Doesn’t it seem that we can somehow justify anything to ourselves? It’s a psychological mechanism to keep us feeling in the right about whatever it is we are up to. Scott Michael said, “People don’t make logical decisions. People make emotional decisions, then they use logic to justify them.”
Have a peek into the psyche that allows us to be comfortable where we are and not breakthrough our limiting behaviors… Examine the following nine strategies that we might use to justify anything. Let’s become more conscious of what we are already doing – and then, perhaps, consciously choose not to do it anymore.
It is so much easier to justify something when we begin with the context that we are rightly permitted to justify it. It’s possible to find valid points to justify just about any argument, so when we look for points that will justify our argument, we will find them.
A popular mainstream example of this extreme dichotomy is the pro-choice versus pro-life platforms on abortion (both sides know that they are right). Real growth comes from authentically considering questions that we already know the answers to and already have a conviction about.
2. Point to Supporting Experiences
Social proof is by far the most convincing of justification, even though (ironically) it has the least relevance to deductive reasoning. But if a friend, a co-worker, a celebrity, or even a stranger has done something, then we feel justified in doing the same thing. Monkey see, monkey do.
This also happens on a collective level where we may say to ourselves, “well everybody does that”, or “that’s the way it’s always been”. Power in the present comes not just from reflection, but also from projection—to be able to see our conscious choice have a ripple affect into the future.
3. Negate The Opposite
What is it that you’re trying to justify? Think of all the horrible ills that may occur if you don’t justify it. What will go wrong? How will it make things worse?
Here’s an example: If we don’t want to exercise and justify it, we may think about how we will hurt ourselves and cause more injury by exercising. Us humans do more to avoid pain than we do to gain pleasure.
Nothing is ever true always or never. And so when we look for the exception to the rule, we will find that too. Exceptions are even more dangerous than generalizations, because they are the exact opposite of what truly is.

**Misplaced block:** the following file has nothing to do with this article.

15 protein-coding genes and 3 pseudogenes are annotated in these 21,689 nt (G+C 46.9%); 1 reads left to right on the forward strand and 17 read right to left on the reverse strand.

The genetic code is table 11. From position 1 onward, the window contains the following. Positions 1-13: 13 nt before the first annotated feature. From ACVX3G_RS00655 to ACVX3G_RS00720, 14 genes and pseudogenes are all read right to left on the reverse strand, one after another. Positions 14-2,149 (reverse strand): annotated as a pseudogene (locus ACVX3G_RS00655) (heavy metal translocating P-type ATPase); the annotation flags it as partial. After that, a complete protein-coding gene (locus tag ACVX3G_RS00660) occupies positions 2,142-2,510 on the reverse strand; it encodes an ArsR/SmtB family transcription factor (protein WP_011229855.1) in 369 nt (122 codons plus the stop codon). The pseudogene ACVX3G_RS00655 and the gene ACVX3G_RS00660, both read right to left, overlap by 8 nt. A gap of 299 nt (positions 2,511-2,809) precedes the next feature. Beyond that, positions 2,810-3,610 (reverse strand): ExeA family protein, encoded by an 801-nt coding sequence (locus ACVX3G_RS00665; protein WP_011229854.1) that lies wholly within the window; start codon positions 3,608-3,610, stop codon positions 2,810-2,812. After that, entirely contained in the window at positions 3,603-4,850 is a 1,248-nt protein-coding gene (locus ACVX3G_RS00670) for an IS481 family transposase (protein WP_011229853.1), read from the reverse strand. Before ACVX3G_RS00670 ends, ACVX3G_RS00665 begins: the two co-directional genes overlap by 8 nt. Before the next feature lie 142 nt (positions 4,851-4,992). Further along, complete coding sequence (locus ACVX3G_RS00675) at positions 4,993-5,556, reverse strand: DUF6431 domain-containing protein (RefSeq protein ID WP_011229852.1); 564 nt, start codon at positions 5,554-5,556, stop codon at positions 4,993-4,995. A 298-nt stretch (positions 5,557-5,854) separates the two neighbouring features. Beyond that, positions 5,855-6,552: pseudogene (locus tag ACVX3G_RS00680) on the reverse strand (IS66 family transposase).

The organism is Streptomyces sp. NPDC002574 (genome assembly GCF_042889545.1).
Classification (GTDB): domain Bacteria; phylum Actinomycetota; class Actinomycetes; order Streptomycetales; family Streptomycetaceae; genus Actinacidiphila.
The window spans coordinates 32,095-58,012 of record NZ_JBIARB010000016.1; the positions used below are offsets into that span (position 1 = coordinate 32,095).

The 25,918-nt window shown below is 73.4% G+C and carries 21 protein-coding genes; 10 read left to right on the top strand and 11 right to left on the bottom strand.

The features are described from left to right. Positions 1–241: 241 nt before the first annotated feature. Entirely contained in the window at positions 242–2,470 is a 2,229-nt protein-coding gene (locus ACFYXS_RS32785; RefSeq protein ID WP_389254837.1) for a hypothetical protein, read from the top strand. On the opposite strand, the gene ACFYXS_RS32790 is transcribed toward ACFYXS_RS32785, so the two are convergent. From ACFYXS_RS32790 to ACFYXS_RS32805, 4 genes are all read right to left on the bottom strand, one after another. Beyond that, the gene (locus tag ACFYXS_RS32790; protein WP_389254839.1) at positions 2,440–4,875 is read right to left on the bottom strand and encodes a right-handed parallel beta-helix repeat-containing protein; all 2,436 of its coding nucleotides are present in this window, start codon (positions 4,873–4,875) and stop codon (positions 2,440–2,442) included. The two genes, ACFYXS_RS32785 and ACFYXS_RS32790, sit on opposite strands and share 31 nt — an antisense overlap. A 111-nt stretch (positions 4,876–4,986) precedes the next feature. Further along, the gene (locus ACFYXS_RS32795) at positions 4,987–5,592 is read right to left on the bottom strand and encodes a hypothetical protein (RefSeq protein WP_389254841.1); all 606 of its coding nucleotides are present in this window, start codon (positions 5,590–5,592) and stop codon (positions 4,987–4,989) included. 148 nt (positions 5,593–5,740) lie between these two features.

Some people don’t want to become financially free because they see some individuals who have become too greedy. But that exception to the rule is not accurate and is not empowering. Even when we find “lots” of exceptions, we must realize the actual percentage is still miniscule.
This is a big new-age one. We see nothing that will justify our decision, except to say that it’s just a feeling, hunch, or something else unexplainable. While that may be true in some instances, this strategy is one that can be easily abused.
Is there really “something” telling you NOT to make that sales call? A quick way to measure the authenticity of our inner guidance system is to look at what the assertion is: if we are to do something, then that is good and expansive; if we are not to do something, then that is limiting.
6. Avoid Discussing Ramifications
Without consequences to our actions, we would all probably be living different lives. All actions have outcomes, whether desired or undesired. Not discussing potential possibilities is using avoidance to mask concern.
Sometimes it can be better to “cross that bridge” when we come to it, but not necessarily when it has to do with relationships. Time may not heal all wounds, so it is often prudent to discuss long-term goals in intimate relationships and be on the same page together.
Will it even matter? What’s the point anyway? Can one person actually make a difference? These are the justifications that come up when we strive to create something bigger than ourselves.
“Nobody made a greater mistake than he who did nothing because he could only do a little”, said philosopher Edmund Burke. Not following any spiritual practice because we don’t know which one is the “right truth” is also a path to justification through indifference.
This is an antagonistic strategy because it asserts false accusations to justify a position. What won’t people do to feel that they are right in the matter? They will lie, cheat, and blame others to justify their position. They will even lie to themselves.
What’s the point of eating healthy when all the big companies are just going to trick us into eating more unhealthy food? There may be some truth in some theories, but that type of justification rarely helps us move forward in life.
When all else fails, we usually have some magic seeds in our pocket that can justify anything to us. This is what we’ve learned to use over our lifetime, and we use it regularly. It’s different for everybody, and it does work like magic for so many people because so many of us are unconscious of it.
Is it the race card for you? Maybe your justification is the lack of parenting you received growing up? Disability, sexual orientation, poverty, lack of education—we can use just about anything for our “global life justification”.
This isn’t a complete list of strategies, but a selection to help us become more aware of our own psychological behaviors. Ultimately, we want to live a life not full of justifications, but a life of accountability and responsibility. Understanding how we justify things to ourselves, can have us shift our habits and transcend this bondage.
Let’s love the world together…
Danish Ahmed, blind visionary
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